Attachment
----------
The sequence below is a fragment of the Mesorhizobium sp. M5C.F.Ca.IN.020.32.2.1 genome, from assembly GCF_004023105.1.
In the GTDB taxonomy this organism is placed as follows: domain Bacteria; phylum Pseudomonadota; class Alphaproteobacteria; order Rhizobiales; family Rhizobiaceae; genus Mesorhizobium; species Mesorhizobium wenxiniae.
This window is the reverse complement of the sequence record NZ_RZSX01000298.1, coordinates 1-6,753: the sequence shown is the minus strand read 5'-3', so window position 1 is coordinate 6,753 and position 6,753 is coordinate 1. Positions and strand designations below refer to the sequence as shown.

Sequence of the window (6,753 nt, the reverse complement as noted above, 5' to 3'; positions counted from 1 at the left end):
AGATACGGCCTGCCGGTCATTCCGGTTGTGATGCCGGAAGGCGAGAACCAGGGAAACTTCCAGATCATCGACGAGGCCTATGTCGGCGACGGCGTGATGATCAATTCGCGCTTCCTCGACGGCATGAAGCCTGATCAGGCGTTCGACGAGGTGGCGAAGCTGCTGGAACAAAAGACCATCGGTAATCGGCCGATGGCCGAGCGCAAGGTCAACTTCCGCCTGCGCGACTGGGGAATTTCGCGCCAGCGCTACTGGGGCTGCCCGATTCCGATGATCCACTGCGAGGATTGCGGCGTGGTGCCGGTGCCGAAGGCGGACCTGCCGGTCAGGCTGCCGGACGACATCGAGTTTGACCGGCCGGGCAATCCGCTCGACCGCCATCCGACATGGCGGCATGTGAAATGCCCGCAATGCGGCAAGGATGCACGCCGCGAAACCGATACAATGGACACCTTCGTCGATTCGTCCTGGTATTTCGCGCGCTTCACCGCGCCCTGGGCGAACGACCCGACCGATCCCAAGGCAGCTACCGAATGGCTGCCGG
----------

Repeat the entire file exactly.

The sequence below is a fragment of the Mesorhizobium sp. M5C.F.Ca.IN.020.32.2.1 genome, from assembly GCF_004023105.1.
In the GTDB taxonomy this organism is placed as follows: domain Bacteria; phylum Pseudomonadota; class Alphaproteobacteria; order Rhizobiales; family Rhizobiaceae; genus Mesorhizobium; species Mesorhizobium wenxiniae.
This window is the reverse complement of the sequence record NZ_RZSX01000298.1, coordinates 1-6,753: the sequence shown is the minus strand read 5'-3', so window position 1 is coordinate 6,753 and position 6,753 is coordinate 1. Positions and strand designations below refer to the sequence as shown.

Sequence of the window (6,753 nt, the reverse complement as noted above, 5' to 3'; positions counted from 1 at the left end):
AGATACGGCCTGCCGGTCATTCCGGTTGTGATGCCGGAAGGCGAGAACCAGGGAAACTTCCAGATCATCGACGAGGCCTATGTCGGCGACGGCGTGATGATCAATTCGCGCTTCCTCGACGGCATGAAGCCTGATCAGGCGTTCGACGAGGTGGCGAAGCTGCTGGAACAAAAGACCATCGGTAATCGGCCGATGGCCGAGCGCAAGGTCAACTTCCGCCTGCGCGACTGGGGAATTTCGCGCCAGCGCTACTGGGGCTGCCCGATTCCGATGATCCACTGCGAGGATTGCGGCGTGGTGCCGGTGCCGAAGGCGGACCTGCCGGTCAGGCTGCCGGACGACATCGAGTTTGACCGGCCGGGCAATCCGCTCGACCGCCATCCGACATGGCGGCATGTGAAATGCCCGCAATGCGGCAAGGATGCACGCCGCGAAACCGATACAATGGACACCTTCGTCGATTCGTCCTGGTATTTCGCGCGCTTCACCGCGCCCTGGGCGAACGACCCGACCGATCCCAAGGCAGCTACCGAATGGCTGCCGG